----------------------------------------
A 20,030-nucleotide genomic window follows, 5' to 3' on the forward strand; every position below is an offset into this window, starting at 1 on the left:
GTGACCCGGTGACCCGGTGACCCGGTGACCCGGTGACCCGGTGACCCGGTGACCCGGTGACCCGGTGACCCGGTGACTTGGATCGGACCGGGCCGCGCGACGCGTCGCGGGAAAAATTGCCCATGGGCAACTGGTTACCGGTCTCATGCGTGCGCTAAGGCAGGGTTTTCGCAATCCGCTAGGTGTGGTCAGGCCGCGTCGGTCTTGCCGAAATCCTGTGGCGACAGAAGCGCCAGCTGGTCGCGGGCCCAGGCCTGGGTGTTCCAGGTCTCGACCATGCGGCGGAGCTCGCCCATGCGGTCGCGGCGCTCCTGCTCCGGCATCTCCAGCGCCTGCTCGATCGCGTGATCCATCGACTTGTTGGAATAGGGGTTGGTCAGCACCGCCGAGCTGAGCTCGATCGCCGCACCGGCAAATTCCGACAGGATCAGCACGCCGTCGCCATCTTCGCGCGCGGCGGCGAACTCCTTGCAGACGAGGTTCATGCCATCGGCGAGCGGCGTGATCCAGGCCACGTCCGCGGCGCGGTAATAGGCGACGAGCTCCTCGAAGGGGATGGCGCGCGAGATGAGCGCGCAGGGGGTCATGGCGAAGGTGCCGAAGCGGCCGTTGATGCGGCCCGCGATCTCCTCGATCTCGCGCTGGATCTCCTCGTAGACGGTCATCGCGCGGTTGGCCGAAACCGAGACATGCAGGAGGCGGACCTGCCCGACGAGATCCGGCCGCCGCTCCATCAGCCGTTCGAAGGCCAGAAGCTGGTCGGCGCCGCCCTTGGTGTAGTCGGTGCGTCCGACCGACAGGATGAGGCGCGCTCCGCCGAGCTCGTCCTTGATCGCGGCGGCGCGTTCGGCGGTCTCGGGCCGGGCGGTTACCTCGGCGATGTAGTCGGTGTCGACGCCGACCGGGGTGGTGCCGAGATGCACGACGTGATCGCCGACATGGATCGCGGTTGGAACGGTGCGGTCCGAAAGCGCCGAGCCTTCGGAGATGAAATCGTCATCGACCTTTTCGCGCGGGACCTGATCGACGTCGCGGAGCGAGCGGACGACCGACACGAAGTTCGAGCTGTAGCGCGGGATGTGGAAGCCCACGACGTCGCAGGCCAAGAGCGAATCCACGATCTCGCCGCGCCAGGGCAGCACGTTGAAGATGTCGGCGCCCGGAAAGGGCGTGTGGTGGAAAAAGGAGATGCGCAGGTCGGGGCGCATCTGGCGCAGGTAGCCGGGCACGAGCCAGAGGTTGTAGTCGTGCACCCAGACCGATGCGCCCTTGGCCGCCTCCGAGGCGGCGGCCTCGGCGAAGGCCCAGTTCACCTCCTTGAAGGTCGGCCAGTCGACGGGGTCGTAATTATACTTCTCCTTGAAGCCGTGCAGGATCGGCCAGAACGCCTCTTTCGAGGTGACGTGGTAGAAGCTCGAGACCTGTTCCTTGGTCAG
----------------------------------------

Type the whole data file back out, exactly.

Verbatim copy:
A 20,030-nucleotide genomic window follows, 5' to 3' on the forward strand; every position below is an offset into this window, starting at 1 on the left:
GTGACCCGGTGACCCGGTGACCCGGTGACCCGGTGACCCGGTGACCCGGTGACCCGGTGACCCGGTGACCCGGTGACTTGGATCGGACCGGGCCGCGCGACGCGTCGCGGGAAAAATTGCCCATGGGCAACTGGTTACCGGTCTCATGCGTGCGCTAAGGCAGGGTTTTCGCAATCCGCTAGGTGTGGTCAGGCCGCGTCGGTCTTGCCGAAATCCTGTGGCGACAGAAGCGCCAGCTGGTCGCGGGCCCAGGCCTGGGTGTTCCAGGTCTCGACCATGCGGCGGAGCTCGCCCATGCGGTCGCGGCGCTCCTGCTCCGGCATCTCCAGCGCCTGCTCGATCGCGTGATCCATCGACTTGTTGGAATAGGGGTTGGTCAGCACCGCCGAGCTGAGCTCGATCGCCGCACCGGCAAATTCCGACAGGATCAGCACGCCGTCGCCATCTTCGCGCGCGGCGGCGAACTCCTTGCAGACGAGGTTCATGCCATCGGCGAGCGGCGTGATCCAGGCCACGTCCGCGGCGCGGTAATAGGCGACGAGCTCCTCGAAGGGGATGGCGCGCGAGATGAGCGCGCAGGGGGTCATGGCGAAGGTGCCGAAGCGGCCGTTGATGCGGCCCGCGATCTCCTCGATCTCGCGCTGGATCTCCTCGTAGACGGTCATCGCGCGGTTGGCCGAAACCGAGACATGCAGGAGGCGGACCTGCCCGACGAGATCCGGCCGCCGCTCCATCAGCCGTTCGAAGGCCAGAAGCTGGTCGGCGCCGCCCTTGGTGTAGTCGGTGCGTCCGACCGACAGGATGAGGCGCGCTCCGCCGAGCTCGTCCTTGATCGCGGCGGCGCGTTCGGCGGTCTCGGGCCGGGCGGTTACCTCGGCGATGTAGTCGGTGTCGACGCCGACCGGGGTGGTGCCGAGATGCACGACGTGATCGCCGACATGGATCGCGGTTGGAACGGTGCGGTCCGAAAGCGCCGAGCCTTCGGAGATGAAATCGTCATCGACCTTTTCGCGCGGGACCTGATCGACGTCGCGGAGCGAGCGGACGACCGACACGAAGTTCGAGCTGTAGCGCGGGATGTGGAAGCCCACGACGTCGCAGGCCAAGAGCGAATCCACGATCTCGCCGCGCCAGGGCAGCACGTTGAAGATGTCGGCGCCCGGAAAGGGCGTGTGGTGGAAAAAGGAGATGCGCAGGTCGGGGCGCATCTGGCGCAGGTAGCCGGGCACGAGCCAGAGGTTGTAGTCGTGCACCCAGACCGATGCGCCCTTGGCCGCCTCCGAGGCGGCGGCCTCGGCGAAGGCCCAGTTCACCTCCTTGAAGGTCGGCCAGTCGACGGGGTCGTAATTATACTTCTCCTTGAAGCCGTGCAGGATCGGCCAGAACGCCTCTTTCGAGGTGACGTGGTAGAAGCTCGAGACCTGTTCCTTGGTCAG